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Cytalux (pafolacianince), a drug that binds to ovarian cancer tissue and glows when exposed to fluorescent light, has been approved by the U.S. Food and Drug Administration (FDA) to help surgeons detect ovarian tumors during surgical procedures in patients.
A Purdue University spokesperson told Fox News that Philip Low, Purdue University’s Presidential Scholar for Drug Discovery, invented the drug. Low described in a press release that when a surgeon turns on the near-infrared light during the surgery, “those lesions light up like stars against a night sky.”
“While many surgeries result in complete resection of all cancer tissue, a substantial fraction unfortunately leave buried or concealed tumor tissue behind, often resulting in recurrence of the cancer and sometimes even death,” Low told Fox News.
He added: “To help prevent the latter outcomes, we have designed a cancer-targeted fluorescent dye that homes specifically to cancer cells that express a folate receptor and causes them to fluoresce brightly upon illumination with near infrared light.”
Low explained that cancer cells require folate, a B vitamin, to divide rapidly, so he invented the drug that tagged a folate compound with a fluorescent dye. The drug is administered intravenously to a patient before surgery.
Washington, D.C., USA- January 13, 2020: FDA Sign at its headquarters in Washington DC. The Food and Drug Administration (FDA or USFDA) is a federal agency of the USA.
“Cancer cells have an enormous appetite for this vitamin,” Low said in the release, “and we exploited their greed for folic acid by attaching a fluorescent dye to it.”
Low told Fox News that when the illumination occurs, the surgeon can locate and resect malignant lesions that he or she might otherwise have overlooked during the surgery.
A spokesperson for the University of Pennsylvania Health System told Fox News that while Purdue’s Phil Low synthesized the drug, Researchers at the school were the principal investigators for the Phases 1, 2 and 3 of trials and found promising results. Dr. Sunil Singhal, along with colleagues at the Center for Precision Surgery in the Abramson Cancer Center at the University of Pennsylvania in partnership with On Target Laboratories, led one of the largest clinical trial sites in the country for Cytalux, according to the spokesperson.
“By using a fluorescent dye that binds to cancer cells, making them glow during surgery, surgeons can identify and resect as much of a patient’s tumors as possible and improve prognosis,” Singhal, director of the Center for Precision Surgery at the Abramson Cancer Center at the University of Pennsylvania said in release.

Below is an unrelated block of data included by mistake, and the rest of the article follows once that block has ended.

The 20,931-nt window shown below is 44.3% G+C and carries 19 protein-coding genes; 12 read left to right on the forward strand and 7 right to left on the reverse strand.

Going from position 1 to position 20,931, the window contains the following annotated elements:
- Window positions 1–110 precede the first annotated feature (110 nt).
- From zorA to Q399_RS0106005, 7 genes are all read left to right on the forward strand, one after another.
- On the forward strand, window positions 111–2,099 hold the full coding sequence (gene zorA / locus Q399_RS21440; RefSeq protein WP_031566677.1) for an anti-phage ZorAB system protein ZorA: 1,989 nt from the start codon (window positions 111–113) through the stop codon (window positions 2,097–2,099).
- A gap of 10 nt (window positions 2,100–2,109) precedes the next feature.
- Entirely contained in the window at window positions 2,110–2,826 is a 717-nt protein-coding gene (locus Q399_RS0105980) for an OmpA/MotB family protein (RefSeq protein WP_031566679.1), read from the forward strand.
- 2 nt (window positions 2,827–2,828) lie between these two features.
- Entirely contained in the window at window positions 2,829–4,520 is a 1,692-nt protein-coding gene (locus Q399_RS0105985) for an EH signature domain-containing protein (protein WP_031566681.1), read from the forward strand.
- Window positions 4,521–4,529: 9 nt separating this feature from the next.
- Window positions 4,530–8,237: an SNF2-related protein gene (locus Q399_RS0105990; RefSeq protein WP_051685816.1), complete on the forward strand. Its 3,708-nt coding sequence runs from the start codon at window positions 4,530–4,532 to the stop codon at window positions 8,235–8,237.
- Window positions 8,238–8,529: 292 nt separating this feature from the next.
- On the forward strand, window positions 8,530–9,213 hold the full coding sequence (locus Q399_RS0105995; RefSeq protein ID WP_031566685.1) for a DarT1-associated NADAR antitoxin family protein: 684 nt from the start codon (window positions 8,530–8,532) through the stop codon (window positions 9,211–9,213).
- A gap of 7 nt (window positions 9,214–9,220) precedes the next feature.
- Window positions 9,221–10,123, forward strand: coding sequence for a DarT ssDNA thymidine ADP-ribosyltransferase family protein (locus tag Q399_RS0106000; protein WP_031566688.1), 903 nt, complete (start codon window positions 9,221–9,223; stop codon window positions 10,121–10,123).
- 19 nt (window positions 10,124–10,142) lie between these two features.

In the randomized, multi-center Phase 3 study, 134 adult women who were administered Cytalux intravenously prior to surgery, were evaluated under both fluorescent and normal light. The release stated that in the group, 27% had at least one cancerous lesion detected that was not discovered by standard inspections through sight or touch during surgery.
The university researchers said this new technology provides surgeons with a guide that goes beyond what is seen with the naked eye or touch, especially when the lesions are small, according to the release. They also stated that it will help surgeons remove cancerous tissue in a more precise manner, while sparing the removal of healthy tissue. The newly approved dye also helps detect cancerous lymph nodes.
“Lighting up cancer, which helps to identify lesions that may be difficult to find — especially in the presence of scar tissue or other organ damage — enables more complete identification and surgical removal of cancer that could have otherwise been missed,” Janos L. Tanyi, principal investigator at the University of Pennsylvania’s clinical trial site for Phase 2 and Phase 3 studies, said.
Tanyi, who is also an associate professor of obstetrics and gynecology in the Perelman School of Medicine at the university also said that this new FDA approval will offer promise for improved outcomes in patients with ovarian cancer, who face a high risk of recurrence after initial treatment.
Scientist prepares protein samples for analysis in a lab at the Institute of Cancer Research in Sutton.
The investigators said in the release that only 20% of ovarian cancers are detected early because it is either asymptomatic or the symptoms mimic common gastrointestinal, bladder or bowel issues. By the time most women receive their diagnosis, the investigators said the disease has advanced, and most patients require surgery to remove tumors along with chemotherapy, according to the report.
Cytalux is the first tumor-targeted fluorescent agent for ovarian cancer approved by the FDA.
On Target Laboratories will release the drug under the brand name Cytalux.